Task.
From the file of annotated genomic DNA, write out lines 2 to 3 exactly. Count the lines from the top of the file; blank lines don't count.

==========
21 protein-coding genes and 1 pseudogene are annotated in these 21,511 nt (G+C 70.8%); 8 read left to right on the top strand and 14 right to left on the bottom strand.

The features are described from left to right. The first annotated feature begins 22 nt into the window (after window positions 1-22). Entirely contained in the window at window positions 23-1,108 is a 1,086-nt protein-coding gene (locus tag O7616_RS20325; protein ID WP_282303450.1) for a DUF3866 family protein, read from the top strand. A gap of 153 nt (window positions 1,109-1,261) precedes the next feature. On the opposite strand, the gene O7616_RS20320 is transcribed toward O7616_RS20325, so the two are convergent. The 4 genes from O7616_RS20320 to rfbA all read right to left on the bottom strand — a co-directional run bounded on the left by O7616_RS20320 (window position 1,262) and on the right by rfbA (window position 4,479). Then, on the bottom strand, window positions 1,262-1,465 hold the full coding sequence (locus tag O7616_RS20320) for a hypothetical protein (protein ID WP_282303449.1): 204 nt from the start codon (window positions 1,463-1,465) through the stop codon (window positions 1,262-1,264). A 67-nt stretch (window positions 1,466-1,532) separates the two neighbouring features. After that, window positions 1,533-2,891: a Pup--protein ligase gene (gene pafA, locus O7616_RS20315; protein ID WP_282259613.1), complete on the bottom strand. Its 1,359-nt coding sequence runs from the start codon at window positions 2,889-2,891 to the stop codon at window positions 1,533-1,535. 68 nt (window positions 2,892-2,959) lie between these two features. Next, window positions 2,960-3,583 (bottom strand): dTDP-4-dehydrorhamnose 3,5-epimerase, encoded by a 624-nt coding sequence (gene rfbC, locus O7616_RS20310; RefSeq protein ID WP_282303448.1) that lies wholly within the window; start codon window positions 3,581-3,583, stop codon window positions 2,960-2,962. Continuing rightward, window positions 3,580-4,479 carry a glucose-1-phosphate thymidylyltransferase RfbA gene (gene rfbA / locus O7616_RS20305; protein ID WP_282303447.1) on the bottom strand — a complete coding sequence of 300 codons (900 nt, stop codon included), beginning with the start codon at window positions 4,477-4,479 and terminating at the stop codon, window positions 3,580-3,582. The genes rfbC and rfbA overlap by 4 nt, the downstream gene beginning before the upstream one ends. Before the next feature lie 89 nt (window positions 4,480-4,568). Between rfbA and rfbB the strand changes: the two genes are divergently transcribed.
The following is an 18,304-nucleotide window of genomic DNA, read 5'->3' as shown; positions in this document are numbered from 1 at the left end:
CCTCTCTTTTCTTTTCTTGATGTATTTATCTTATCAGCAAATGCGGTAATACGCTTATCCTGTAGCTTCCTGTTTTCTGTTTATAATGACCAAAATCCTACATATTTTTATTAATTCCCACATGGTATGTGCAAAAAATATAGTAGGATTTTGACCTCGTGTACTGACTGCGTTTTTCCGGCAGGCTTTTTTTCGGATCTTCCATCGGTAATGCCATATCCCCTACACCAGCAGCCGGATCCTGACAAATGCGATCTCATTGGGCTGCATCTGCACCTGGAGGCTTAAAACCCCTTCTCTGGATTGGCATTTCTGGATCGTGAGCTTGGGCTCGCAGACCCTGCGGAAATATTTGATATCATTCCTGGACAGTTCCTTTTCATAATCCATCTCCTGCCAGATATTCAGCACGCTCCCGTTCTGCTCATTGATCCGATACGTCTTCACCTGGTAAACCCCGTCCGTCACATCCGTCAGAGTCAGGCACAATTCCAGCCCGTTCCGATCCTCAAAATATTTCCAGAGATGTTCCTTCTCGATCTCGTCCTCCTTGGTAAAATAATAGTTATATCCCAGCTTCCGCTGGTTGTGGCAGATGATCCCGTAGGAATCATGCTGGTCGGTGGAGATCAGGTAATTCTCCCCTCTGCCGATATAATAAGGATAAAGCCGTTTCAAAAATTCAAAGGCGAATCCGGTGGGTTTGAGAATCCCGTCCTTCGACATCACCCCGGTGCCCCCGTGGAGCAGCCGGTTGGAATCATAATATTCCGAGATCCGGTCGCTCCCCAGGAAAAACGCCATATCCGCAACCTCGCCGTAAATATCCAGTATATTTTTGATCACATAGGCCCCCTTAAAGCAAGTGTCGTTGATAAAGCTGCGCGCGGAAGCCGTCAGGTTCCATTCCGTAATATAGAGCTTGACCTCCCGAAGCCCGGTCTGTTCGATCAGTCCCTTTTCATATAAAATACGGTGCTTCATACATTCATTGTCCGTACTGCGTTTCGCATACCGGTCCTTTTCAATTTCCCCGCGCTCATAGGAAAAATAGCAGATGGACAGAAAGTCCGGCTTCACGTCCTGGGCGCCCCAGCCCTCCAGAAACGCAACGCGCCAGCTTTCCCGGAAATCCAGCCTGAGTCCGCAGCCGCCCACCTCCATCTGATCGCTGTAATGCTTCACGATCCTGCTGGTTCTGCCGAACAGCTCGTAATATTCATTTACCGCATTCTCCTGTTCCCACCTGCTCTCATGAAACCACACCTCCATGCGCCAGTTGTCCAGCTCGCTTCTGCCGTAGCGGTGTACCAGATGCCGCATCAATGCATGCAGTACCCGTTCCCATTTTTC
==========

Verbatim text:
The features are described from left to right. The first annotated feature begins 22 nt into the window (after window positions 1-22). Entirely contained in the window at window positions 23-1,108 is a 1,086-nt protein-coding gene (locus tag O7616_RS20325; protein ID WP_282303450.1) for a DUF3866 family protein, read from the top strand. A gap of 153 nt (window positions 1,109-1,261) precedes the next feature. On the opposite strand, the gene O7616_RS20320 is transcribed toward O7616_RS20325, so the two are convergent. The 4 genes from O7616_RS20320 to rfbA all read right to left on the bottom strand — a co-directional run bounded on the left by O7616_RS20320 (window position 1,262) and on the right by rfbA (window position 4,479). Then, on the bottom strand, window positions 1,262-1,465 hold the full coding sequence (locus tag O7616_RS20320) for a hypothetical protein (protein ID WP_282303449.1): 204 nt from the start codon (window positions 1,463-1,465) through the stop codon (window positions 1,262-1,264). A 67-nt stretch (window positions 1,466-1,532) separates the two neighbouring features. After that, window positions 1,533-2,891: a Pup--protein ligase gene (gene pafA, locus O7616_RS20315; protein ID WP_282259613.1), complete on the bottom strand. Its 1,359-nt coding sequence runs from the start codon at window positions 2,889-2,891 to the stop codon at window positions 1,533-1,535. 68 nt (window positions 2,892-2,959) lie between these two features. Next, window positions 2,960-3,583 (bottom strand): dTDP-4-dehydrorhamnose 3,5-epimerase, encoded by a 624-nt coding sequence (gene rfbC, locus O7616_RS20310; RefSeq protein ID WP_282303448.1) that lies wholly within the window; start codon window positions 3,581-3,583, stop codon window positions 2,960-2,962. Continuing rightward, window positions 3,580-4,479 carry a glucose-1-phosphate thymidylyltransferase RfbA gene (gene rfbA / locus O7616_RS20305; protein ID WP_282303447.1) on the bottom strand — a complete coding sequence of 300 codons (900 nt, stop codon included), beginning with the start codon at window positions 4,477-4,479 and terminating at the stop codon, window positions 3,580-3,582. The genes rfbC and rfbA overlap by 4 nt, the downstream gene beginning before the upstream one ends. Before the next feature lie 89 nt (window positions 4,480-4,568). Between rfbA and rfbB the strand changes: the two genes are divergently transcribed.
The following is an 18,304-nucleotide window of genomic DNA, read 5'->3' as shown; positions in this document are numbered from 1 at the left end: